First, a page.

Book Reviews

Reviewed by:
Andrew Blackman
How does a literary text come into being? Is it born from mad inspiration, or from the labor of a logical mind?Pablo M. Ruiz explores these questions in Four Cold Chapters on the Possibility of Literature (Leading Mostly to Borges and Oulipo) (Dalkey Archive, 2014), but he also ends up doing much more. He takes us on a journey through literature from Aristotle to Queneau and, being a... more
Reviewed by:
Russell Scott Valentino
Under the influence of having just completed this book—and let me note at the outset that the influence is hard to resist—I feel like I could start just about anywhere in reviewing it, so why not a footnote. There is just one in the book, but what a footnote, extending over two pages, explicative, digressive, apt, entertaining, and, best of all, delivered in the voice of the translator, Alyson... more
Reviewed by:
Philip Kobylarz
Diane Frank’s new novel is not a probable thing. Yoga of the Impossible expands narrative form into other selves of memoir, autobiography, vignette, day journal, and philosophical discourse centering on life, its meanings, and the crafting of one’s being. As readers may revisit Basho’s Narrow Road to the Deep North longing for the illusive concept of home, this something-beyond-... more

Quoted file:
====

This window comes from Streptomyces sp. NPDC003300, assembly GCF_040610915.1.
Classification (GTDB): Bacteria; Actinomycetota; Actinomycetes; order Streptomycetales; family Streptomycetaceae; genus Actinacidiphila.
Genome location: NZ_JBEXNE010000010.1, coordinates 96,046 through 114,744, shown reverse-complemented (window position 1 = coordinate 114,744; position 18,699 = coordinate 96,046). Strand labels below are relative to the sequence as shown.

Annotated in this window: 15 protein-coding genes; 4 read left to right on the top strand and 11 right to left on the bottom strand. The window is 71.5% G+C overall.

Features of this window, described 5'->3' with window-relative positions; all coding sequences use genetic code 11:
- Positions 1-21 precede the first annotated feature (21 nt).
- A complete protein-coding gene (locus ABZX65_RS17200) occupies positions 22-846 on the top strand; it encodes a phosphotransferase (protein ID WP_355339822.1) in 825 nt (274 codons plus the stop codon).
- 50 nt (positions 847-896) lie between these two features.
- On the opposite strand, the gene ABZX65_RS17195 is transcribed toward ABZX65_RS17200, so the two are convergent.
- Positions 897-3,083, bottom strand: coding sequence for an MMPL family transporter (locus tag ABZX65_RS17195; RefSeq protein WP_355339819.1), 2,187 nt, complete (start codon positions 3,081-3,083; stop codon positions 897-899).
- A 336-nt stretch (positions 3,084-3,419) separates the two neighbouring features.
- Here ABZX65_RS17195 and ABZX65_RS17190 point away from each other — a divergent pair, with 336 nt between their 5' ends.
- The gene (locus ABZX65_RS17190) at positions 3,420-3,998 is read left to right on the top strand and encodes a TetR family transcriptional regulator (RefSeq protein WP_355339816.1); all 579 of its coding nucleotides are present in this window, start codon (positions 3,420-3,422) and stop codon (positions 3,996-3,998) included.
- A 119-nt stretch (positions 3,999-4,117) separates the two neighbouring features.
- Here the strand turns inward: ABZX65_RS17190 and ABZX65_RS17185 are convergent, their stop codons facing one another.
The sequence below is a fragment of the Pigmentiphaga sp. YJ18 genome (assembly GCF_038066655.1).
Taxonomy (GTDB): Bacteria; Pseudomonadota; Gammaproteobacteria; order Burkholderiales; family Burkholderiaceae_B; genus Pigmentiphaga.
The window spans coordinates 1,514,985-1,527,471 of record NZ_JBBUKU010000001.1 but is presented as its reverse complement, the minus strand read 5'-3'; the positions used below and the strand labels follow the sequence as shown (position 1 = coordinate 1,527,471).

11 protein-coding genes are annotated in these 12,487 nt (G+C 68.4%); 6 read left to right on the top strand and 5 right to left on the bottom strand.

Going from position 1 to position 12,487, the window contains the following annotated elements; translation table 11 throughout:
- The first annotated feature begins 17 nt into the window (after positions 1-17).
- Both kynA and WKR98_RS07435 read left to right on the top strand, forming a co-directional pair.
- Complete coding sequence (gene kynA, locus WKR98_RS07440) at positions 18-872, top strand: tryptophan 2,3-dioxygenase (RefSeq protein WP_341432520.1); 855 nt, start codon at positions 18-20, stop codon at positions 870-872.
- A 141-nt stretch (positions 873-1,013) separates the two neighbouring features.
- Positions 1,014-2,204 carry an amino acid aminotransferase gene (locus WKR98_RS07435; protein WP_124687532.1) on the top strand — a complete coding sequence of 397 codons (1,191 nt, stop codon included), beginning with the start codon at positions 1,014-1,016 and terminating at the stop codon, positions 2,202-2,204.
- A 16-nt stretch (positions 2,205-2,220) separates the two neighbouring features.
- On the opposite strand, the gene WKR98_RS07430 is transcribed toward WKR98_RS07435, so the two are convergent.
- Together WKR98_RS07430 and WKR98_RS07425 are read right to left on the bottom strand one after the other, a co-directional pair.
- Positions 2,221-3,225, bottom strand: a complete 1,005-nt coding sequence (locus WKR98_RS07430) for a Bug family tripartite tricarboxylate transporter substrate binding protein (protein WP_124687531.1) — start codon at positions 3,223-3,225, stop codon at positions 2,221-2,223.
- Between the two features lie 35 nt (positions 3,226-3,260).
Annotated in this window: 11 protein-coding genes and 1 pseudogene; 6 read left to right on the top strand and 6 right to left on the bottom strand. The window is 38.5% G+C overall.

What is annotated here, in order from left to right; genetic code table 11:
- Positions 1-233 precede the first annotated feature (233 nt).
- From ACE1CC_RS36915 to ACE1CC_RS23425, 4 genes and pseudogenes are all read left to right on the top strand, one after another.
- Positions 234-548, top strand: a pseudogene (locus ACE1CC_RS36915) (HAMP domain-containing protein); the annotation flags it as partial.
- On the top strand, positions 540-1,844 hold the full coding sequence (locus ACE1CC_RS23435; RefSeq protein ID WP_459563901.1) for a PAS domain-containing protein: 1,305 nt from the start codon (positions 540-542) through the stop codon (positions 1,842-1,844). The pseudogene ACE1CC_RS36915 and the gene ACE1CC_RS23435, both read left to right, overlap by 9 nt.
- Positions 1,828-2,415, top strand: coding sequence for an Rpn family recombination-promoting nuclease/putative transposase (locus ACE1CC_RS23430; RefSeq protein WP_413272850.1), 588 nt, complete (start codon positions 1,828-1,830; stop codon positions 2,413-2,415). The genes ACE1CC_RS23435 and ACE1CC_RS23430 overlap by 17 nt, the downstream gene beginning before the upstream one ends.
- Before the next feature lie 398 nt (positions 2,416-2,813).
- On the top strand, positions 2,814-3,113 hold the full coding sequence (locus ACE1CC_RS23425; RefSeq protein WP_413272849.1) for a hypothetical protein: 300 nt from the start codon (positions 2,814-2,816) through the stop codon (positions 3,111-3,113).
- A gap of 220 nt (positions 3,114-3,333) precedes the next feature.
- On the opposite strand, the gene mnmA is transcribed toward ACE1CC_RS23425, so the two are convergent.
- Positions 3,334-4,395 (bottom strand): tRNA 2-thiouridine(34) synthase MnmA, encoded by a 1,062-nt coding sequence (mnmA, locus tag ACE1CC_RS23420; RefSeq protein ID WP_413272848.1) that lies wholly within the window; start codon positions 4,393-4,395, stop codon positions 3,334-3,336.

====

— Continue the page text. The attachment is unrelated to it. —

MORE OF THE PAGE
Reviewed by:
Kristina Marie Darling
In her finely crafted debut collection, Dear Darwish, Morani Kornberg-Weiss offers readers a graceful synthesis of domestic imagery and political life. By challenging the boundaries between public and private spaces, and between public and private types of address, the poems in this deftly rendered first book show us that a morning cup of coffee, a dish, and a darkened room can serve as... more
Reviewed by:
Aviya Kushner
For the sixty-six years of its existence, Israel has been a hotbed of political strife and economic struggle, and the subject of passionate discussion about what the country should and should not be. The difference between the grand dream of Israel and the often problematic contemporary reality is a main subject of Who Will Die Last, a collection of short stories by David Ehrlich, who... more

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